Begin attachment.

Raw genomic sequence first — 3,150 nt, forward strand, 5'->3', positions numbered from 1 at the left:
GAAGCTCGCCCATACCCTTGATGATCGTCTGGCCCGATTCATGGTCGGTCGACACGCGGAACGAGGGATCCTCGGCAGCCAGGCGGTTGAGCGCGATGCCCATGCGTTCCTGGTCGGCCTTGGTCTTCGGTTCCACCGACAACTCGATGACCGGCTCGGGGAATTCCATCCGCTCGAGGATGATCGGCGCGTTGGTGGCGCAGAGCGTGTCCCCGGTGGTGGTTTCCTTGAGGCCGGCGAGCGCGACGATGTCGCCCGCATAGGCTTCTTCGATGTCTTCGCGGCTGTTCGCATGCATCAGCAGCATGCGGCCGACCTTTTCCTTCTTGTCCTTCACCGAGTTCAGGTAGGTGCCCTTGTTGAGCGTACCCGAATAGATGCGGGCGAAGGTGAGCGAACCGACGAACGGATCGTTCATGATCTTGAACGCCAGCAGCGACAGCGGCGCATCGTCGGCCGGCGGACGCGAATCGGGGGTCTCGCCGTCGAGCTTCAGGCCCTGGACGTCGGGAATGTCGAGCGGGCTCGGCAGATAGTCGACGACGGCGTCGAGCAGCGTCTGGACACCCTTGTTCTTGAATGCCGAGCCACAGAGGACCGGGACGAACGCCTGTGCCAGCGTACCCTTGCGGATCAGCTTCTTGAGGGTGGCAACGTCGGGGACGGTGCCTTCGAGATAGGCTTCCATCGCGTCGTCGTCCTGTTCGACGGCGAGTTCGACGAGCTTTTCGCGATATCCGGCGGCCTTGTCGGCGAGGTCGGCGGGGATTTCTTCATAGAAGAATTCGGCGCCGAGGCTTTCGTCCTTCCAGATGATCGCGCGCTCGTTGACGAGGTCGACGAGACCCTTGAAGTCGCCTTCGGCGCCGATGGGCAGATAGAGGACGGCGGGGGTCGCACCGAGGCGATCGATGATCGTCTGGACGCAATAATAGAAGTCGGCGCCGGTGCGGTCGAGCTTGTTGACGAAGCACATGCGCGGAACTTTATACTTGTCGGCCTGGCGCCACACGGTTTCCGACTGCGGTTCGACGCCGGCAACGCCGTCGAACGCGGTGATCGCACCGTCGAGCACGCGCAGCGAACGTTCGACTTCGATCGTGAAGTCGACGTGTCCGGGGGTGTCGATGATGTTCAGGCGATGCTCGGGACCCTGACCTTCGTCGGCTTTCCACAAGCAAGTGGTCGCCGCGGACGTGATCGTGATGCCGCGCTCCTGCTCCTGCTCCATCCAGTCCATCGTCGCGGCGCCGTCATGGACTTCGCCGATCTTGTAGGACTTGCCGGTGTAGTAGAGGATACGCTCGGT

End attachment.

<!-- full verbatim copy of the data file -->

Raw genomic sequence first — 3,150 nt, forward strand, 5'->3', positions numbered from 1 at the left:
GAAGCTCGCCCATACCCTTGATGATCGTCTGGCCCGATTCATGGTCGGTCGACACGCGGAACGAGGGATCCTCGGCAGCCAGGCGGTTGAGCGCGATGCCCATGCGTTCCTGGTCGGCCTTGGTCTTCGGTTCCACCGACAACTCGATGACCGGCTCGGGGAATTCCATCCGCTCGAGGATGATCGGCGCGTTGGTGGCGCAGAGCGTGTCCCCGGTGGTGGTTTCCTTGAGGCCGGCGAGCGCGACGATGTCGCCCGCATAGGCTTCTTCGATGTCTTCGCGGCTGTTCGCATGCATCAGCAGCATGCGGCCGACCTTTTCCTTCTTGTCCTTCACCGAGTTCAGGTAGGTGCCCTTGTTGAGCGTACCCGAATAGATGCGGGCGAAGGTGAGCGAACCGACGAACGGATCGTTCATGATCTTGAACGCCAGCAGCGACAGCGGCGCATCGTCGGCCGGCGGACGCGAATCGGGGGTCTCGCCGTCGAGCTTCAGGCCCTGGACGTCGGGAATGTCGAGCGGGCTCGGCAGATAGTCGACGACGGCGTCGAGCAGCGTCTGGACACCCTTGTTCTTGAATGCCGAGCCACAGAGGACCGGGACGAACGCCTGTGCCAGCGTACCCTTGCGGATCAGCTTCTTGAGGGTGGCAACGTCGGGGACGGTGCCTTCGAGATAGGCTTCCATCGCGTCGTCGTCCTGTTCGACGGCGAGTTCGACGAGCTTTTCGCGATATCCGGCGGCCTTGTCGGCGAGGTCGGCGGGGATTTCTTCATAGAAGAATTCGGCGCCGAGGCTTTCGTCCTTCCAGATGATCGCGCGCTCGTTGACGAGGTCGACGAGACCCTTGAAGTCGCCTTCGGCGCCGATGGGCAGATAGAGGACGGCGGGGGTCGCACCGAGGCGATCGATGATCGTCTGGACGCAATAATAGAAGTCGGCGCCGGTGCGGTCGAGCTTGTTGACGAAGCACATGCGCGGAACTTTATACTTGTCGGCCTGGCGCCACACGGTTTCCGACTGCGGTTCGACGCCGGCAACGCCGTCGAACGCGGTGATCGCACCGTCGAGCACGCGCAGCGAACGTTCGACTTCGATCGTGAAGTCGACGTGTCCGGGGGTGTCGATGATGTTCAGGCGATGCTCGGGACCCTGACCTTCGTCGGCTTTCCACAAGCAAGTGGTCGCCGCGGACGTGATCGTGATGCCGCGCTCCTGCTCCTGCTCCATCCAGTCCATCGTCGCGGCGCCGTCATGGACTTCGCCGATCTTGTAGGACTTGCCGGTGTAGTAGAGGATACGCTCGGT